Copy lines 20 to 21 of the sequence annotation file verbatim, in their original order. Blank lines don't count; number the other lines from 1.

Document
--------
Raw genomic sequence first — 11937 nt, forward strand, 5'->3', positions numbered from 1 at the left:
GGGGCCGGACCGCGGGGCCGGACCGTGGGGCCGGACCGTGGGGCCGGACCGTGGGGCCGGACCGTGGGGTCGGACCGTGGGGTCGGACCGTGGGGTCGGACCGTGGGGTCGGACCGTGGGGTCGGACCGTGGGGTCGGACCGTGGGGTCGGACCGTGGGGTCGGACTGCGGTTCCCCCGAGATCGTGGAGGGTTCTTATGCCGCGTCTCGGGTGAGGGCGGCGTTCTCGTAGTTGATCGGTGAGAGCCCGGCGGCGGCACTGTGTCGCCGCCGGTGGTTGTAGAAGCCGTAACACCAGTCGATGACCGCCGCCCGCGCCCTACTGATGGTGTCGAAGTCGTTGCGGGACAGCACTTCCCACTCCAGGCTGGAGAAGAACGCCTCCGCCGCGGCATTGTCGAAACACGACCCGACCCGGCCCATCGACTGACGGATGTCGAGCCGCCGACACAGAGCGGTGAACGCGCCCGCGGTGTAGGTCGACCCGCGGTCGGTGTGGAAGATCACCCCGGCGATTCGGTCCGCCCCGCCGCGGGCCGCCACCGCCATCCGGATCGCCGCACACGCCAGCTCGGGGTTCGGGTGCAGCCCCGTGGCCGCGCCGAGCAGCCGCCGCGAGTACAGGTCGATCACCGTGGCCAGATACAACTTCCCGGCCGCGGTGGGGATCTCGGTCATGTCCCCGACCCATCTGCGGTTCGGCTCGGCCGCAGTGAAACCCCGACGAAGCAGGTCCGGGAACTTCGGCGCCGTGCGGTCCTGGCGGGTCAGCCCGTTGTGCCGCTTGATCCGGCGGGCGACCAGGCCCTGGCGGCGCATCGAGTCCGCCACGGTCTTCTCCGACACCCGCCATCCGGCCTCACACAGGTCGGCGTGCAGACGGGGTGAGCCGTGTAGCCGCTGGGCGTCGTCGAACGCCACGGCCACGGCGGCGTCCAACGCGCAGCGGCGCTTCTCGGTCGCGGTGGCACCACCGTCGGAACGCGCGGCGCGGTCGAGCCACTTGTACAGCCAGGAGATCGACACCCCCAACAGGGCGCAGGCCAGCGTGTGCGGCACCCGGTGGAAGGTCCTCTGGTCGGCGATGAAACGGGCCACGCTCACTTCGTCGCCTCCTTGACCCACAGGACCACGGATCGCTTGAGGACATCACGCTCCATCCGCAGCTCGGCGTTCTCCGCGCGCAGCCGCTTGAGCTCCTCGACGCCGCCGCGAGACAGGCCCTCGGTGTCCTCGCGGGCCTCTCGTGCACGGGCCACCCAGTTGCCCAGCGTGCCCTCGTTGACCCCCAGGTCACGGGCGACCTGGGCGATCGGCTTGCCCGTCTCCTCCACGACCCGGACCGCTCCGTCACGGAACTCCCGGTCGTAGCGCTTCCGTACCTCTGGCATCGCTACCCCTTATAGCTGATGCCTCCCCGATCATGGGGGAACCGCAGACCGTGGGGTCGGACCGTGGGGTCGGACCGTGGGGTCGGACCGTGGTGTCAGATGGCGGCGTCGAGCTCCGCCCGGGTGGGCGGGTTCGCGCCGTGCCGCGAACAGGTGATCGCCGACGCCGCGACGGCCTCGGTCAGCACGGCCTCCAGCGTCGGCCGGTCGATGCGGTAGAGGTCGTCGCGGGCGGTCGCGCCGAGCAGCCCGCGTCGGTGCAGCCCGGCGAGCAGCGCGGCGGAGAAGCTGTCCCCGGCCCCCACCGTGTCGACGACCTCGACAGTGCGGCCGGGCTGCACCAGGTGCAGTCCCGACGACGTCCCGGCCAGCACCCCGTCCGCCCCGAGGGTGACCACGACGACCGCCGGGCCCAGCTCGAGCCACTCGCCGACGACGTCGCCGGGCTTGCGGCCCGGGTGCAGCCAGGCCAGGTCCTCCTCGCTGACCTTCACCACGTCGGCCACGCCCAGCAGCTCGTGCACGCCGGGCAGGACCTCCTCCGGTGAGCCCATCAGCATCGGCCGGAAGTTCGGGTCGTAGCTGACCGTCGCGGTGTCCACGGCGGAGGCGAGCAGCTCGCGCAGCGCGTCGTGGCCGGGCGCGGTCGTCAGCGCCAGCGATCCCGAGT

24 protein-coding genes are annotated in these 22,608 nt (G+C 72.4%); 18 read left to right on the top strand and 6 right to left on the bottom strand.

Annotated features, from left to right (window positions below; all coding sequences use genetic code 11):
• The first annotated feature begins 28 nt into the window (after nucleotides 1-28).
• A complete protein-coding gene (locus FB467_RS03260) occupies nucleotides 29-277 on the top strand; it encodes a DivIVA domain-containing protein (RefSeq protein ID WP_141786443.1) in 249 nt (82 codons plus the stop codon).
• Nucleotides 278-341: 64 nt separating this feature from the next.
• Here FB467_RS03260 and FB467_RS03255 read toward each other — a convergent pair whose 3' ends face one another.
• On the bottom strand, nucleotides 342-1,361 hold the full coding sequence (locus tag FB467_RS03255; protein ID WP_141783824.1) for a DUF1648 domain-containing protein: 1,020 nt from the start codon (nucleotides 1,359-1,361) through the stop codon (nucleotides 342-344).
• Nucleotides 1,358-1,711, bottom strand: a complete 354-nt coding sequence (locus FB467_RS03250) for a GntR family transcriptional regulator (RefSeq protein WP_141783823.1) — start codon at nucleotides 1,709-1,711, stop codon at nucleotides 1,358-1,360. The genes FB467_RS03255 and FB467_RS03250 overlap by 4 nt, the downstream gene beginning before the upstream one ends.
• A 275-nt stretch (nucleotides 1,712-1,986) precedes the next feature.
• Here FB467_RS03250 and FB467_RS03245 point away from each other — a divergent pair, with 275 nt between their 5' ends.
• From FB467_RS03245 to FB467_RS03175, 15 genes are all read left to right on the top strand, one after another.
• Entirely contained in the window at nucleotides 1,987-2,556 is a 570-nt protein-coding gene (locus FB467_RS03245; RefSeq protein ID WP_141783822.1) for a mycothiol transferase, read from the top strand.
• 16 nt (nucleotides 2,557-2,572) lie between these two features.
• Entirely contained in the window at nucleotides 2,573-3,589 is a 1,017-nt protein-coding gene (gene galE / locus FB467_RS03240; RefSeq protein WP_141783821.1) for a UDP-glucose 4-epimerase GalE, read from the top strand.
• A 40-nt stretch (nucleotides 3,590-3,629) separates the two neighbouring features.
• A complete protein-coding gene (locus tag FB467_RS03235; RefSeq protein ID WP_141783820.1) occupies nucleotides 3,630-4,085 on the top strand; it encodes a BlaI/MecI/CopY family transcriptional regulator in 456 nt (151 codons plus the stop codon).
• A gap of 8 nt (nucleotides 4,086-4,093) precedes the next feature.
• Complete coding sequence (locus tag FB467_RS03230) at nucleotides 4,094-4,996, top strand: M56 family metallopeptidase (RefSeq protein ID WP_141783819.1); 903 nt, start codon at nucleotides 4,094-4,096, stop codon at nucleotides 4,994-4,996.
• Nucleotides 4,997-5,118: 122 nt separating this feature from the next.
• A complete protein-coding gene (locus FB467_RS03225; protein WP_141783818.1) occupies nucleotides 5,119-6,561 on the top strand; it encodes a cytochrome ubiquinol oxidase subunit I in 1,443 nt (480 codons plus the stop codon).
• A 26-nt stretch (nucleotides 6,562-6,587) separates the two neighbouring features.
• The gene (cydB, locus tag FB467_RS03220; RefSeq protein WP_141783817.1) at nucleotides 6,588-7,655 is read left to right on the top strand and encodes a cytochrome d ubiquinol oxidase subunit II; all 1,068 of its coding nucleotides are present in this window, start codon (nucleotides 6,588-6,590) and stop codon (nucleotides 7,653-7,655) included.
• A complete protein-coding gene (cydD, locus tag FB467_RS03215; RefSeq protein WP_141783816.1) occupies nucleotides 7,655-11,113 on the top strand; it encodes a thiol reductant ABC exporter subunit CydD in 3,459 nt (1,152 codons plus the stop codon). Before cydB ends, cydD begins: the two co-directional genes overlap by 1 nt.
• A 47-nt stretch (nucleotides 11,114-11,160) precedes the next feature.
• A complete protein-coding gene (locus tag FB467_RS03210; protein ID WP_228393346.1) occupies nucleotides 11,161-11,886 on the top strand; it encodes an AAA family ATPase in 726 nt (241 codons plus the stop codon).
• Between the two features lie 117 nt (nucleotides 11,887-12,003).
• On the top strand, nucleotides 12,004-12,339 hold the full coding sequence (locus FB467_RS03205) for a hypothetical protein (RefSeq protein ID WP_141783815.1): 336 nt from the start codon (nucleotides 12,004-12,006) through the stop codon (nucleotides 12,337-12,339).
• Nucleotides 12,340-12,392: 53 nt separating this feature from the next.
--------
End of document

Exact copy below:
• Complete coding sequence (locus tag FB467_RS03230) at nucleotides 4,094-4,996, top strand: M56 family metallopeptidase (RefSeq protein ID WP_141783819.1); 903 nt, start codon at nucleotides 4,094-4,096, stop codon at nucleotides 4,994-4,996.
• Nucleotides 4,997-5,118: 122 nt separating this feature from the next.